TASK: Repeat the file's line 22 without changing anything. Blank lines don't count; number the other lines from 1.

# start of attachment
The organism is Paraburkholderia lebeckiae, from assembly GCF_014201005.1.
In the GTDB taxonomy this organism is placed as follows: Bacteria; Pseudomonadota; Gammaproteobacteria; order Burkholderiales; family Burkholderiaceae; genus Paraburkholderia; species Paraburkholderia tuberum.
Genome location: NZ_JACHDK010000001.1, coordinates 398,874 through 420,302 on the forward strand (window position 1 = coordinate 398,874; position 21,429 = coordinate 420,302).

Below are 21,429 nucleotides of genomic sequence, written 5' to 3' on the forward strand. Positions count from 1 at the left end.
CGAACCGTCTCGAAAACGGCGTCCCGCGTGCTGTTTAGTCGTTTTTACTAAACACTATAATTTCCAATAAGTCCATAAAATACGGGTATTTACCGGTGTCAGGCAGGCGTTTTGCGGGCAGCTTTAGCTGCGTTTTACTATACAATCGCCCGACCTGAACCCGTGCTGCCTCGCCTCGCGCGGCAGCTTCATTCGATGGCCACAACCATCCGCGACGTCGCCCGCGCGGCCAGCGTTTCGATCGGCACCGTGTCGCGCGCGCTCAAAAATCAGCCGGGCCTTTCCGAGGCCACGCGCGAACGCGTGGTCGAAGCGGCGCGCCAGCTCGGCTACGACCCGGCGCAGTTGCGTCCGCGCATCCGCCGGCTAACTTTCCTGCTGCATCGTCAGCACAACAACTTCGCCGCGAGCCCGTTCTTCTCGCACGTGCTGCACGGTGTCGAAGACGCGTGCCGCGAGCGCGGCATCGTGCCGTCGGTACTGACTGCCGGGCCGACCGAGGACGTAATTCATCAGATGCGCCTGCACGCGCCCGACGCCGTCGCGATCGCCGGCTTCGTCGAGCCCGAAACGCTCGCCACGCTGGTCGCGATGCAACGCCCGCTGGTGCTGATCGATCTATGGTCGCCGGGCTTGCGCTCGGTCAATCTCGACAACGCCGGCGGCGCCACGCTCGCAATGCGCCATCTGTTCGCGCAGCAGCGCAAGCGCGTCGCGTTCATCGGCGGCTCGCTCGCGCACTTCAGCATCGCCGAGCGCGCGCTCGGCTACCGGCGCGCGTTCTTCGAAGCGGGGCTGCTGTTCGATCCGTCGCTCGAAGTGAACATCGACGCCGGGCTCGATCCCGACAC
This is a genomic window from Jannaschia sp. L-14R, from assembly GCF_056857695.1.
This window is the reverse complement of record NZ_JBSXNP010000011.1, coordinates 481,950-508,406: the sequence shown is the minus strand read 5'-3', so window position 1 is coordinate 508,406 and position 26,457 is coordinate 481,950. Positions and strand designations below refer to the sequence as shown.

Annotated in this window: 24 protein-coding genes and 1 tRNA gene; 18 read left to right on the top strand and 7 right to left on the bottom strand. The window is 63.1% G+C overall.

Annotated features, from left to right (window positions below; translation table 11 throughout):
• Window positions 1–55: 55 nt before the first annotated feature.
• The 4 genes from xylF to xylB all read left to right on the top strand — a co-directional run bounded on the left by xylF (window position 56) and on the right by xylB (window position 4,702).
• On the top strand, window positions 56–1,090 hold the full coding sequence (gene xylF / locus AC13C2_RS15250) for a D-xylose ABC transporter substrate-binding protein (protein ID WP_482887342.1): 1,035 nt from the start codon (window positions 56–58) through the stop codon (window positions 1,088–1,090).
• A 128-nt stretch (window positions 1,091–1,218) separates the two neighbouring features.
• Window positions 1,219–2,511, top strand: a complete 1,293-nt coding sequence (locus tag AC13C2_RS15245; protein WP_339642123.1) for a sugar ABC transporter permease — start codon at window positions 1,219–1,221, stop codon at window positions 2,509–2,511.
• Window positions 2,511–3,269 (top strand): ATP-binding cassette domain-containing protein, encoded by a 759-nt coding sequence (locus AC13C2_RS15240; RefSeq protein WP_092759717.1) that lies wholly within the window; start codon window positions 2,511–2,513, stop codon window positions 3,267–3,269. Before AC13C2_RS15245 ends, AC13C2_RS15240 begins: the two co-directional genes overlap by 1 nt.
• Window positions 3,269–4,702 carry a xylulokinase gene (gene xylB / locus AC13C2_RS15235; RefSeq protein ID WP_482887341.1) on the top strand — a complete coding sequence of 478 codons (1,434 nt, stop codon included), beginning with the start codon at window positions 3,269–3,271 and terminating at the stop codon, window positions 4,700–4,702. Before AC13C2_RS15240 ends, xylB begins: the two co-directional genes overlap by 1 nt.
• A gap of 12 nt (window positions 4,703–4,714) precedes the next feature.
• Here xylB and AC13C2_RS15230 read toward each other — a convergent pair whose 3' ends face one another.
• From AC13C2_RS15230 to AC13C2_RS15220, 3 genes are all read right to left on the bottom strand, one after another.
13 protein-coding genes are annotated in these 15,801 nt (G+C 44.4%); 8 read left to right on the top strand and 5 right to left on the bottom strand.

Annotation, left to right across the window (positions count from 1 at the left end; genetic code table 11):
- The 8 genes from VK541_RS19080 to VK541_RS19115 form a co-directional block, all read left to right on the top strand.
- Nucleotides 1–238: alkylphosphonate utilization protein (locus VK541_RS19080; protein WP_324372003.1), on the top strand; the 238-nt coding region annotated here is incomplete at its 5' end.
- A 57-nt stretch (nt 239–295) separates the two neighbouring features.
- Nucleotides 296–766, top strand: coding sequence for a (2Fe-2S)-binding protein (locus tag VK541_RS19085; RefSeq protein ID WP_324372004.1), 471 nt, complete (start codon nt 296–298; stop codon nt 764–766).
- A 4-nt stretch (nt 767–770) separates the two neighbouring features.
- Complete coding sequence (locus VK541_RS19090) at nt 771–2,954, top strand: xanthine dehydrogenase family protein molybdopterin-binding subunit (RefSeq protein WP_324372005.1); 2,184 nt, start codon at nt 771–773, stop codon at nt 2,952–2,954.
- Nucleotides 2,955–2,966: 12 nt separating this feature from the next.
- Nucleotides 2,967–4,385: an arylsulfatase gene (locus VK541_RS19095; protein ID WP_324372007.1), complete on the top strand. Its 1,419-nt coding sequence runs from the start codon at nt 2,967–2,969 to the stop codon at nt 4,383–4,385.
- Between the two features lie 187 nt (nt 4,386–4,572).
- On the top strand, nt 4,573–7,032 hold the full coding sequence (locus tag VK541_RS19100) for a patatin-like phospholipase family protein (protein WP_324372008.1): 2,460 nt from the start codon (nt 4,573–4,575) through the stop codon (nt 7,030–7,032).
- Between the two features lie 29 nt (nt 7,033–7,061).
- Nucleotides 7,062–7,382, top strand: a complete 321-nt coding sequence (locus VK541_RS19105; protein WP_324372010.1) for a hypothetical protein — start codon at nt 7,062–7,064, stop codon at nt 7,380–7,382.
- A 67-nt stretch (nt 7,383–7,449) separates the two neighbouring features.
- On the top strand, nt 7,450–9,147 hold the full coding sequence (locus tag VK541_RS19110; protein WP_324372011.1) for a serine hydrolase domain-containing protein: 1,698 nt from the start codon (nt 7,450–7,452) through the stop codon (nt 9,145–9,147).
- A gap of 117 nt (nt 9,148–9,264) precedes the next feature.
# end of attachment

- The 8 genes from VK541_RS19080 to VK541_RS19115 form a co-directional block, all read left to right on the top strand.